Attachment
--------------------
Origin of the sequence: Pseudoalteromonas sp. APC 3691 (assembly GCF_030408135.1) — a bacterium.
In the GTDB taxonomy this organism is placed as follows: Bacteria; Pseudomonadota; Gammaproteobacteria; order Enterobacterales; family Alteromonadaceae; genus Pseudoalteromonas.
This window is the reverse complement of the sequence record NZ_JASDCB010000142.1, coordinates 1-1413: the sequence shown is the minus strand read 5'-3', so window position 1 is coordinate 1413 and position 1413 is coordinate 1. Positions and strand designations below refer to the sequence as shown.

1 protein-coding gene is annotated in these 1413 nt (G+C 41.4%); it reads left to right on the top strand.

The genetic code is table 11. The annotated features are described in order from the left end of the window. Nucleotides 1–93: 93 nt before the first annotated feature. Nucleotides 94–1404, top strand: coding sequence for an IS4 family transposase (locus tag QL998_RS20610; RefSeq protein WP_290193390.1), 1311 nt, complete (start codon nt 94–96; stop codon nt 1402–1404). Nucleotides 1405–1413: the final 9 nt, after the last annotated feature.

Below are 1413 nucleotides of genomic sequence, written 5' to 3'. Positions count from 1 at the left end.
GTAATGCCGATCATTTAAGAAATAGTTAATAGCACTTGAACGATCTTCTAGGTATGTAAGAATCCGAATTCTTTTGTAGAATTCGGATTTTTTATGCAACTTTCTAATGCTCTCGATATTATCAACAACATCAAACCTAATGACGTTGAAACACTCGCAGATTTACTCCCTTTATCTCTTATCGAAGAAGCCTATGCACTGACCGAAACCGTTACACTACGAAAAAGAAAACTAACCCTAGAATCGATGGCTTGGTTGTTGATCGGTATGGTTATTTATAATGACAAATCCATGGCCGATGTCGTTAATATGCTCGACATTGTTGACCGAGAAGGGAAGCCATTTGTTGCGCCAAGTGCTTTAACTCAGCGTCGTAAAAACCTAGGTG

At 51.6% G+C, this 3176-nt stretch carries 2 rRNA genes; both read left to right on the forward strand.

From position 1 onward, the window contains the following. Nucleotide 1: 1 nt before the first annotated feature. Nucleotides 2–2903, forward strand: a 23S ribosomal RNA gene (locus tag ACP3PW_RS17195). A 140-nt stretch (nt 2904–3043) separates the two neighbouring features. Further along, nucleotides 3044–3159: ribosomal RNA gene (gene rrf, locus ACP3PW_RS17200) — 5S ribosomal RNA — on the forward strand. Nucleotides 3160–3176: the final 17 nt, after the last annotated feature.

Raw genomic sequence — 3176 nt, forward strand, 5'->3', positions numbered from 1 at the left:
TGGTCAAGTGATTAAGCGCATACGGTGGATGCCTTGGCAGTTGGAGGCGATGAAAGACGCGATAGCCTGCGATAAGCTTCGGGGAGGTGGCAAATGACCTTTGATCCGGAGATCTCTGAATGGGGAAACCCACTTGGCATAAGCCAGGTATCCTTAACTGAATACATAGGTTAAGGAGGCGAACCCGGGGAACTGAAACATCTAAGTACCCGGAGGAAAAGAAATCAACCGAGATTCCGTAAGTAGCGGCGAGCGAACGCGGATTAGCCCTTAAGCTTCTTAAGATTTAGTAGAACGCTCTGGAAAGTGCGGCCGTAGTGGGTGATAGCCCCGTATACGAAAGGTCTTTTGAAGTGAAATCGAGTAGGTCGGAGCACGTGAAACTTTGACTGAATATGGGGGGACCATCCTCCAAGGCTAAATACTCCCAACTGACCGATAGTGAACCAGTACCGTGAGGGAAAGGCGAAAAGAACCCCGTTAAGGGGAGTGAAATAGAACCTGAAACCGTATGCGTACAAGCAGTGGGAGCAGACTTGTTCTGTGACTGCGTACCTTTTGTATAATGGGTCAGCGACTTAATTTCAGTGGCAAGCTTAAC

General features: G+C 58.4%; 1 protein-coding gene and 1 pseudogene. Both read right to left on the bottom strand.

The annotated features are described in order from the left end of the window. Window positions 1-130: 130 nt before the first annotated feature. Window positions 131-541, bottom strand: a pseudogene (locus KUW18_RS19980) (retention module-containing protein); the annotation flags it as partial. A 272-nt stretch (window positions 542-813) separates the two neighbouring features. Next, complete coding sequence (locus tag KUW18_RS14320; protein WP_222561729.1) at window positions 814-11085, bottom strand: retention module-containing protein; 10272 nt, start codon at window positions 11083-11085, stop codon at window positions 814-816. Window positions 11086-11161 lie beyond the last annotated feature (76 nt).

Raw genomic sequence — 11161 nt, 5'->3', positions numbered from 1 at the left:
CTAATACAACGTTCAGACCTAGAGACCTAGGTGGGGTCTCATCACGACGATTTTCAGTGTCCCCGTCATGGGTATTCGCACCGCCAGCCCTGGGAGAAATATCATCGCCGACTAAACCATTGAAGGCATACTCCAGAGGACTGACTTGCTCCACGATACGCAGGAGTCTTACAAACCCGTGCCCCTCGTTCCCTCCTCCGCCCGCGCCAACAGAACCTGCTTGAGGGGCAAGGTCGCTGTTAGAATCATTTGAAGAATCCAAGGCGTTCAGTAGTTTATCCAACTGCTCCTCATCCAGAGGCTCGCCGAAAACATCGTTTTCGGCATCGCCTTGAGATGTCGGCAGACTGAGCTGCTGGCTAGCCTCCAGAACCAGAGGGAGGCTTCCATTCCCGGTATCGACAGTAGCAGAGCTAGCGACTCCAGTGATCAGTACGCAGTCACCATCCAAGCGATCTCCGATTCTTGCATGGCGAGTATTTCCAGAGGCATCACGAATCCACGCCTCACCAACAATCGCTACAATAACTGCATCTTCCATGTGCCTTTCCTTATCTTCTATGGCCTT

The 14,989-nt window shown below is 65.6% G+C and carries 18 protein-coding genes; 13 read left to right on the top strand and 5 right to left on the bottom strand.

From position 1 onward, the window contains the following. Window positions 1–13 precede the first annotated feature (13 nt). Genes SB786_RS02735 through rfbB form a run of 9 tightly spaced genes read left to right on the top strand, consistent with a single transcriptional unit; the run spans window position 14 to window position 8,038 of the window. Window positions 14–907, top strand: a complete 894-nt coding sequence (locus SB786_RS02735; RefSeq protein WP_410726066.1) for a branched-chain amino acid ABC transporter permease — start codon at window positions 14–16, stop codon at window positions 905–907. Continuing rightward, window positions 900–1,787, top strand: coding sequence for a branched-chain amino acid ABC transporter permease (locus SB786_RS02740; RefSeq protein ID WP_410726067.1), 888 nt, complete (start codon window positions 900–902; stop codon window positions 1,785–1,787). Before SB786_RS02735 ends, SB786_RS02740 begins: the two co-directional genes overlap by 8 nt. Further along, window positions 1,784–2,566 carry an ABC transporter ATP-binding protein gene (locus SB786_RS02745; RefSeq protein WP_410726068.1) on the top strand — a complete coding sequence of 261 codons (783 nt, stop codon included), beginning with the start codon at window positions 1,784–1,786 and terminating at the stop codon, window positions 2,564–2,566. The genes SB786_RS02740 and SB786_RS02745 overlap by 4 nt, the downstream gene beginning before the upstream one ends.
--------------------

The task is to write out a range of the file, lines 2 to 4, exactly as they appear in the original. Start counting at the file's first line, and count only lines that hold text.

In the GTDB taxonomy this organism is placed as follows: Bacteria; Pseudomonadota; Gammaproteobacteria; order Enterobacterales; family Alteromonadaceae; genus Pseudoalteromonas.
This window is the reverse complement of the sequence record NZ_JASDCB010000142.1, coordinates 1-1413: the sequence shown is the minus strand read 5'-3', so window position 1 is coordinate 1413 and position 1413 is coordinate 1. Positions and strand designations below refer to the sequence as shown.

1 protein-coding gene is annotated in these 1413 nt (G+C 41.4%); it reads left to right on the top strand.